There Is A Long Standing Folklore Legend In The Balkans Regarding Vampiric What?
If you have ever read the Bunnicula series of children’s books by James and Deborah Howe, then today’s bit of trivia might seem oddly familiar. The premise of the popular book series centers around a vampire rabbit who feeds by draining the juice from vegetables and turning them into vampire vegetables. It’s all very silly, has delighted children for the last forty years, and—oddly enough—has distant roots in old folklore from the Balkans.
The Romani people of the region have many long standing traditions, superstitions, and folklore tales surrounding vampirism of all sorts. With that in mind, it should come as no surprise that there is an old Romani belief that pumpkins and melons can become vampiric. What exactly does a vampire melon do? They roam in the night feeding on livestock, wild animals, and occasionally people, naturally. What else would one expect a vampire melon to do after all?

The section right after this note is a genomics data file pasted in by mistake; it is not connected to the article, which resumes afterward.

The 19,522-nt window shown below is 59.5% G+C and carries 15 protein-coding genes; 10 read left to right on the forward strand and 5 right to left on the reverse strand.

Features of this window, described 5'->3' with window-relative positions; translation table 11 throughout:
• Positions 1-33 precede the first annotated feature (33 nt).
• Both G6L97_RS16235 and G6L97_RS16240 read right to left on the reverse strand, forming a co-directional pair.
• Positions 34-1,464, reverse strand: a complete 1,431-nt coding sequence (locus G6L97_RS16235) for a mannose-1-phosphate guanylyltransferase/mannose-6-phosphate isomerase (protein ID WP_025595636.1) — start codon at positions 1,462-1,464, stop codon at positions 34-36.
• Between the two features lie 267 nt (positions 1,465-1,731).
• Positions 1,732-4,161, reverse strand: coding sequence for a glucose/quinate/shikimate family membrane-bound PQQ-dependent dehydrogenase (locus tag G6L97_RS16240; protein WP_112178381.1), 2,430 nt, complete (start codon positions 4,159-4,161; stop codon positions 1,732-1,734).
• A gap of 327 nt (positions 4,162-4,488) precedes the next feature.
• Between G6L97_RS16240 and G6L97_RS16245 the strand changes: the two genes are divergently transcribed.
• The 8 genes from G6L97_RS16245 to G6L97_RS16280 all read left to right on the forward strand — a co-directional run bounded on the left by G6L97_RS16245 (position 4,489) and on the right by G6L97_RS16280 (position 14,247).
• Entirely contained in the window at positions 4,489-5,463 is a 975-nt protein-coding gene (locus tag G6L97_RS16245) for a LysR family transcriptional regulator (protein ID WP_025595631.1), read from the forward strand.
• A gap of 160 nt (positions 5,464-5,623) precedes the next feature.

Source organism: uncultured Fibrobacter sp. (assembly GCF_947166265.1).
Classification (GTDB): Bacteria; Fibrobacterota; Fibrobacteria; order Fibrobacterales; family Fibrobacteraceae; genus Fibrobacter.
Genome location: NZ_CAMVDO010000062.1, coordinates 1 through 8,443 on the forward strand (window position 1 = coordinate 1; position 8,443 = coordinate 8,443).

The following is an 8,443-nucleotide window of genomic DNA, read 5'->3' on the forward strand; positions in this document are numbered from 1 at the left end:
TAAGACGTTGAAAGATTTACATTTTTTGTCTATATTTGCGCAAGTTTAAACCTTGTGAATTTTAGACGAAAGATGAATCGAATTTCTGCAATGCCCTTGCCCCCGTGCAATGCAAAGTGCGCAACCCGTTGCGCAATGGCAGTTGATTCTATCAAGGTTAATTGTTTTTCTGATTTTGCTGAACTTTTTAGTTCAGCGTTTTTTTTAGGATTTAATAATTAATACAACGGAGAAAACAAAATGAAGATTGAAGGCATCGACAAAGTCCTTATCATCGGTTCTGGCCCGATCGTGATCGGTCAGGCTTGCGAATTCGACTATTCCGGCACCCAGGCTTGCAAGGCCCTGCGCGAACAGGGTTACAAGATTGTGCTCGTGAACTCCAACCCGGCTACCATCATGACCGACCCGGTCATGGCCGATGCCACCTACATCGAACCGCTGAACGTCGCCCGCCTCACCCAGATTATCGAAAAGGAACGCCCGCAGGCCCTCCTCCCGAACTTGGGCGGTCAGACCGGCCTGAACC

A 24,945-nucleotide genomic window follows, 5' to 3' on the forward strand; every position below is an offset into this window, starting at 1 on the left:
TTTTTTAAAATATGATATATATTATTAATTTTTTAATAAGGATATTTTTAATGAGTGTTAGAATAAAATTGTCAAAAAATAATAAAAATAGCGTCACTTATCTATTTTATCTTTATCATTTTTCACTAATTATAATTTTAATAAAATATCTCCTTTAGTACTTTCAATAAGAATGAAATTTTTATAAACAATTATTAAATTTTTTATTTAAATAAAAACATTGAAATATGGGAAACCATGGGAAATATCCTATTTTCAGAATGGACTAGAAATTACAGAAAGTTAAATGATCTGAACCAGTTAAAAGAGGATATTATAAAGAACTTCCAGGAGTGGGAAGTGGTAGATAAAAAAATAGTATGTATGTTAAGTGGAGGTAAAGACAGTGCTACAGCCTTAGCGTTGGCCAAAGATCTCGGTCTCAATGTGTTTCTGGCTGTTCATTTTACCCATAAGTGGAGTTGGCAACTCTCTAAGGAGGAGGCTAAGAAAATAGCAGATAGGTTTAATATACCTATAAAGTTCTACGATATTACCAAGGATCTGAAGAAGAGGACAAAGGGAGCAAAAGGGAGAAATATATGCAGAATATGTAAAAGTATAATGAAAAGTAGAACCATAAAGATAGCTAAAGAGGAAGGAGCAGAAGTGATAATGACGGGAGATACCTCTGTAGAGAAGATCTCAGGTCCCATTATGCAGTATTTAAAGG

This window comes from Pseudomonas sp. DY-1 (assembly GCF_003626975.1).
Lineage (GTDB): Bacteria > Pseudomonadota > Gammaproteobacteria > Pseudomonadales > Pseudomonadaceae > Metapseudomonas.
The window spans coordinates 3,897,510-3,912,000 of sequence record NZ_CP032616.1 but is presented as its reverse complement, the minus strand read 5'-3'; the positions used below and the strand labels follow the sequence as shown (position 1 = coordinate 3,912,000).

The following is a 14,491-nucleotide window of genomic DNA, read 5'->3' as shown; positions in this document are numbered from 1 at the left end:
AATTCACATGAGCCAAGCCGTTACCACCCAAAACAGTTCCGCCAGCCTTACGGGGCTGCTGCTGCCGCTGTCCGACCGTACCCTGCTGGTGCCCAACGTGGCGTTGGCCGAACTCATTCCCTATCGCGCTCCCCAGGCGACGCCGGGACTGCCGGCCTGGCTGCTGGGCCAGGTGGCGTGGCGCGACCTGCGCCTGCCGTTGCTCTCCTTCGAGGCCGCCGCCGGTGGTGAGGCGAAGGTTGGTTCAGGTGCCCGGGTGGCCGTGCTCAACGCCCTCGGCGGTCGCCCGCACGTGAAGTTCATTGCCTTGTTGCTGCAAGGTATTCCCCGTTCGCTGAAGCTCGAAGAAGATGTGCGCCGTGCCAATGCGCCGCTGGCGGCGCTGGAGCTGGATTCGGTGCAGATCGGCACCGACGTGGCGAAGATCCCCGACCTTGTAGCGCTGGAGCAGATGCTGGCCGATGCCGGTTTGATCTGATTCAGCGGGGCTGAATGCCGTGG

Aside from simple superstition in general, it’s quite possible that the origin of the tales can be traced to the patchy coloring found on old watermelons. The Romani tales are specific in that it isn’t fresh melons and pumpkins that turn into vampires, but old ones, and old melons can take on a bloodied appearance as the fruit ripens and the skin ages, as seen in the photo here.
Finally, we have to admit that selecting the wrong answers for today’s trivia question was grueling since in the Romani traditions regarding vampirism, practically anything can become a vampire, even, theoretically, agricultural tools. None the less, there are no serious oral traditions regarding agricultural tools, fence posts, or field mice, so farmers can rest easy—for now.
Image courtesy of Ke4roh/Wikimedia.